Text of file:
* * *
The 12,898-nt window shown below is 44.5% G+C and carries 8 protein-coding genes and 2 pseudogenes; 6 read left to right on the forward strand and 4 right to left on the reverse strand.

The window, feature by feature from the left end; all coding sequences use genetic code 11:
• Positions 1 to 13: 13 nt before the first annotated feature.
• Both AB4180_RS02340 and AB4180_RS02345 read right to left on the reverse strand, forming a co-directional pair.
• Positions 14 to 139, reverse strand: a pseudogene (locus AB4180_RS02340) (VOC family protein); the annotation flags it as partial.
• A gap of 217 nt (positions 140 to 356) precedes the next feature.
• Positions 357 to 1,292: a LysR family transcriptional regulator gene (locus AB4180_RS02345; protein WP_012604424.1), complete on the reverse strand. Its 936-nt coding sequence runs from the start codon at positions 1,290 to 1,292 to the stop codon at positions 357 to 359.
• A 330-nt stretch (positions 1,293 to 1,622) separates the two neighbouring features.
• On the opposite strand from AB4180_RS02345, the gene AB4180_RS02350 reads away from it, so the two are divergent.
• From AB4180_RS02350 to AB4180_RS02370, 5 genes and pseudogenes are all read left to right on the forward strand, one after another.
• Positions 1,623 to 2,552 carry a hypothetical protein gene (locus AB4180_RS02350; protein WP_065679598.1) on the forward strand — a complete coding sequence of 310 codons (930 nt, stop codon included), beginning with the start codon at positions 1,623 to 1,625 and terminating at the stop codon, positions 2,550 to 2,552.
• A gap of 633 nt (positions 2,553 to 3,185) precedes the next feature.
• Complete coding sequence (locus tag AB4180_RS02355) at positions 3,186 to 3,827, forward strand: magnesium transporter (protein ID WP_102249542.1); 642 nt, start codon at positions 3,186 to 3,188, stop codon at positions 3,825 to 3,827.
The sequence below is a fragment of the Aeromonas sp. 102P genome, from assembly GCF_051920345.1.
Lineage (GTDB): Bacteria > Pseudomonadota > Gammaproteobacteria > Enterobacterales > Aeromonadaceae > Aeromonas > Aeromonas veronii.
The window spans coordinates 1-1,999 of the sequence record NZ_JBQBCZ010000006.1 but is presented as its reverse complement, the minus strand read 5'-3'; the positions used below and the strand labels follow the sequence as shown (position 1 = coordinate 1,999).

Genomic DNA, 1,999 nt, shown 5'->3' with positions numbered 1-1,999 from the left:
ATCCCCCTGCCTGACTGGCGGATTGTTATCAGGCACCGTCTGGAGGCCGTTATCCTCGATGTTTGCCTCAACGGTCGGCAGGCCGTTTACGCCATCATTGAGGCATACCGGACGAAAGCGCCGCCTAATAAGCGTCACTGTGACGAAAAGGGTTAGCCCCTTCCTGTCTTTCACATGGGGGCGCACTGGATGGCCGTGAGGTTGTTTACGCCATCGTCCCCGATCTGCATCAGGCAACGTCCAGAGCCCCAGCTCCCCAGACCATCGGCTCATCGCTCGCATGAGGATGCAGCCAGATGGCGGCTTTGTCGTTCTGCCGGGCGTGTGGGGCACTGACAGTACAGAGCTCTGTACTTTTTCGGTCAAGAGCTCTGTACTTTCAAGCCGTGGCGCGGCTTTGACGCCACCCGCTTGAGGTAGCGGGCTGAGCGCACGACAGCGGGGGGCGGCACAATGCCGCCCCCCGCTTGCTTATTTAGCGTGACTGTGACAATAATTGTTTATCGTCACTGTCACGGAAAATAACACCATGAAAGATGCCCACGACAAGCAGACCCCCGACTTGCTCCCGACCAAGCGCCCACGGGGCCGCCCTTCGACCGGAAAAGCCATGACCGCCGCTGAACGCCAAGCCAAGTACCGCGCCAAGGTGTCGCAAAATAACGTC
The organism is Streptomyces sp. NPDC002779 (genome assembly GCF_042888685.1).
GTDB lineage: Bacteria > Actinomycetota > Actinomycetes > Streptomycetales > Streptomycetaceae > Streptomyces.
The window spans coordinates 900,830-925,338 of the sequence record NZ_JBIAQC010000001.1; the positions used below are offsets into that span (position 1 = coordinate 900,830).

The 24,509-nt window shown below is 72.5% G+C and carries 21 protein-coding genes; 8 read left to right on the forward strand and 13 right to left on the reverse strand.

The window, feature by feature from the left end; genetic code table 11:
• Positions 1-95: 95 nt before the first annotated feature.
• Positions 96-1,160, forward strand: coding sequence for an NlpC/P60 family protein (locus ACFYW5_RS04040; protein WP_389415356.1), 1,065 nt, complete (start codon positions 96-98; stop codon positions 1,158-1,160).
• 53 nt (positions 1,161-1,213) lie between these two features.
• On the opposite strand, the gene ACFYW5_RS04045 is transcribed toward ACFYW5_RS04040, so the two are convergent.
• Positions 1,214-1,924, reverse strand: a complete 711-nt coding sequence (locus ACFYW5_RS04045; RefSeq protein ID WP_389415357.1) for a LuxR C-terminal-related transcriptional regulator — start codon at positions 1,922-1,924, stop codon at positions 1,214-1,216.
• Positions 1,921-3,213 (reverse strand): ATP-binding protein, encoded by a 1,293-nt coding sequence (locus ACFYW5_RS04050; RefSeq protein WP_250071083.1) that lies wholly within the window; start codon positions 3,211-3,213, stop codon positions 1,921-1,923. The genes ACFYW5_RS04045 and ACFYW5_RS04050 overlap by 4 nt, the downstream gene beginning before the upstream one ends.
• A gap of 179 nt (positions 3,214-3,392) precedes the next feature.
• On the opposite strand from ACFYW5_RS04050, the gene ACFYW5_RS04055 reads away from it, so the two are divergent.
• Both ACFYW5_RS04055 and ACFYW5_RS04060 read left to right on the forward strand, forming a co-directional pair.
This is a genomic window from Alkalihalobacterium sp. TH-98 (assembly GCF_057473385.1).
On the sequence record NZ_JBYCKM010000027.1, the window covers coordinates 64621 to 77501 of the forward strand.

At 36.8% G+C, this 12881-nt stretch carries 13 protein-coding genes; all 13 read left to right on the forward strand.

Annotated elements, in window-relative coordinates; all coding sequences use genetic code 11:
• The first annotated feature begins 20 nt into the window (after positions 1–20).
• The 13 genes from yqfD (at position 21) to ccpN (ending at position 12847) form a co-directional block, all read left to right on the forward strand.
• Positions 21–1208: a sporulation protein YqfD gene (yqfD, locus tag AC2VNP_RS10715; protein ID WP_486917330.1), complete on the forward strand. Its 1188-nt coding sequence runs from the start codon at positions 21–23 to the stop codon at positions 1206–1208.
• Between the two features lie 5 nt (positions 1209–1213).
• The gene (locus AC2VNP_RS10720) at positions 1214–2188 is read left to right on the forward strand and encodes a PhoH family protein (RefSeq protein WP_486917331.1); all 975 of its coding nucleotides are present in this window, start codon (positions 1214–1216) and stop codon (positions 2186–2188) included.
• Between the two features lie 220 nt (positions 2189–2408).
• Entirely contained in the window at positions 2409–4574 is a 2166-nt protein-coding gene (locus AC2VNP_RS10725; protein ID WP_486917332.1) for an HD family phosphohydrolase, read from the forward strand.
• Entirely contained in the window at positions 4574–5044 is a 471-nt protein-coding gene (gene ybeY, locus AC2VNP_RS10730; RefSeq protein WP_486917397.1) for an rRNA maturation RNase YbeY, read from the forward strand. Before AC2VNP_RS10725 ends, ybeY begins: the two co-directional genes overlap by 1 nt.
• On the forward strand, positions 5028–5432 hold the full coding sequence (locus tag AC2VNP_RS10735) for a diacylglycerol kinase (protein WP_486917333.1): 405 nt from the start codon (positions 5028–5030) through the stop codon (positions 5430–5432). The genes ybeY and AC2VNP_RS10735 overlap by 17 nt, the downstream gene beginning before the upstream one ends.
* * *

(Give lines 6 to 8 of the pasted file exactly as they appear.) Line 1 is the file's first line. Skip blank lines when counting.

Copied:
• A gap of 217 nt (positions 140 to 356) precedes the next feature.
• Positions 357 to 1,292: a LysR family transcriptional regulator gene (locus AB4180_RS02345; protein WP_012604424.1), complete on the reverse strand. Its 936-nt coding sequence runs from the start codon at positions 1,290 to 1,292 to the stop codon at positions 357 to 359.
• A 330-nt stretch (positions 1,293 to 1,622) separates the two neighbouring features.